What Are the Treatments for Menopause?
After menopause, hormone replacement therapy (HRT) is often prescribed to resupply the body with the hormones it no longer produces. Discuss this with your doctor. As with any medication, there are risks and benefits, and each woman should decide if HRT is the right choice for her.
HRT typically consists of an estrogen/progestin supplement — usually given orally or through a skin patch or gel. Estrogen is the component that treats hot flashes, vaginal dryness, and increased risk of heart disease and osteoporosis (thinning of the bones).
Estrogen alone can increase the risk of endometrial or uterine cancer — since it stimulates cell growth — but progestin counteracts that risk. However, progestin and estrogen both have negative side effects like irregular bleeding, headaches, bloating, and breast swelling and pain. You may even develop an artificial monthly period, depending on the dosage you’re on.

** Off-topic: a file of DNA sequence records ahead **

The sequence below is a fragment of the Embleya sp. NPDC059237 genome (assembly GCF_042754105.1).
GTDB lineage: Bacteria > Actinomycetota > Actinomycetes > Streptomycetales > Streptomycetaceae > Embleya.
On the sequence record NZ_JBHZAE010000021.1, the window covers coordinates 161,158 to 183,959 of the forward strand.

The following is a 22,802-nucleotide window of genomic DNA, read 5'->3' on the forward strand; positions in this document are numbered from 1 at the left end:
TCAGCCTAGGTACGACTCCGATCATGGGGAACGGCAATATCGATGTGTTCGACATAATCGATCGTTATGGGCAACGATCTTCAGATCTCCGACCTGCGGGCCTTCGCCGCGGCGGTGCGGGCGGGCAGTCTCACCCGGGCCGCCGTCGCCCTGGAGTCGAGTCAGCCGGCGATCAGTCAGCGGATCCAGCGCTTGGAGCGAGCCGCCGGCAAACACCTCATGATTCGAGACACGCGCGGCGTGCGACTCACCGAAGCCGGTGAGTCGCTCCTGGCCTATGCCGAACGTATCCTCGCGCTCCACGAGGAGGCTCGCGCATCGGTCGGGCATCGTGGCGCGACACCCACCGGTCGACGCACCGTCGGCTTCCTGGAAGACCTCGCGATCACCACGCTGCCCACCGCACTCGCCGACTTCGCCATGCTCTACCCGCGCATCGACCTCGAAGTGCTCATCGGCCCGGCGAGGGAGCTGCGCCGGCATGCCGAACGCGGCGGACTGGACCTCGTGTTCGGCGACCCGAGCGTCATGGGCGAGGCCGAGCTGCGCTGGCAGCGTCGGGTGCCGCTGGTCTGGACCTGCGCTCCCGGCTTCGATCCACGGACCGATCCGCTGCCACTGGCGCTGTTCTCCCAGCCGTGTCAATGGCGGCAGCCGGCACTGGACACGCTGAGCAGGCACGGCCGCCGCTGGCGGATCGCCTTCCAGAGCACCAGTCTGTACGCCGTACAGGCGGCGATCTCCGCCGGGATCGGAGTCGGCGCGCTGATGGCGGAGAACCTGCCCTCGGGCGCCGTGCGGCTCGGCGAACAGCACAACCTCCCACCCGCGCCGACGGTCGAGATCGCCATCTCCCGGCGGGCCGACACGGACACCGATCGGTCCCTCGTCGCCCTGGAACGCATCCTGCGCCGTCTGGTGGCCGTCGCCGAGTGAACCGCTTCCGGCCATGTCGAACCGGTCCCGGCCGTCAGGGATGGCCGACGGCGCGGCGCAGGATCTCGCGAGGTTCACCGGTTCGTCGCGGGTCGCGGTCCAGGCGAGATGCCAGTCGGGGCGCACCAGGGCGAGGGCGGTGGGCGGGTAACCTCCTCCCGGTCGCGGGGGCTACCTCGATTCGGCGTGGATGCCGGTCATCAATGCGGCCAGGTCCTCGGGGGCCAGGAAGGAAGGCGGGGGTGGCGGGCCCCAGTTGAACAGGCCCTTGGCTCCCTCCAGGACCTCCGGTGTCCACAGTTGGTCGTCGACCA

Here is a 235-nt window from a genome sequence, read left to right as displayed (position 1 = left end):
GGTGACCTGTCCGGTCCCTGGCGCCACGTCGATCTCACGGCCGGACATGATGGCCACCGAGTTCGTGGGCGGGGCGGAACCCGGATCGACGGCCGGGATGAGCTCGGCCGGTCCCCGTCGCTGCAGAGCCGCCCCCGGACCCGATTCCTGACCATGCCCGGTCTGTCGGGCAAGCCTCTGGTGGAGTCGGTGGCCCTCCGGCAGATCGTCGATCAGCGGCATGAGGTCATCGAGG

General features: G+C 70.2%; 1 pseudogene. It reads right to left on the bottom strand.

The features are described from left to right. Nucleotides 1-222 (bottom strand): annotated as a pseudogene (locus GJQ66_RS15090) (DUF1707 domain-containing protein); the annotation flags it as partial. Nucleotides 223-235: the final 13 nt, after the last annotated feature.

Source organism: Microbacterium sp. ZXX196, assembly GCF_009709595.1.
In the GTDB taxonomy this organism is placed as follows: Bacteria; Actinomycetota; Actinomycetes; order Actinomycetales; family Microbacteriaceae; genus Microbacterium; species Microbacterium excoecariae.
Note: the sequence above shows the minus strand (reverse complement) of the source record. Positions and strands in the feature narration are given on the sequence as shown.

Estrogen may be used alone in women who have had a hysterectomy.
Recently, research on HRT through the Women’s Health Initiative turned up some controversial findings: Heart attacks, strokes, blood clots, and breast cancer occurred more often in women taking combination HRT. Taking estrogen alone slightly increased the risk of stroke and blood clots and didn’t appear to increase or decrease the risk of heart disease. No increased risk of breast cancer was found for those women on estrogen-only therapy.[sc:readmore link=”http://www.webmd.com/menopause/understanding-menopause-treatment” ]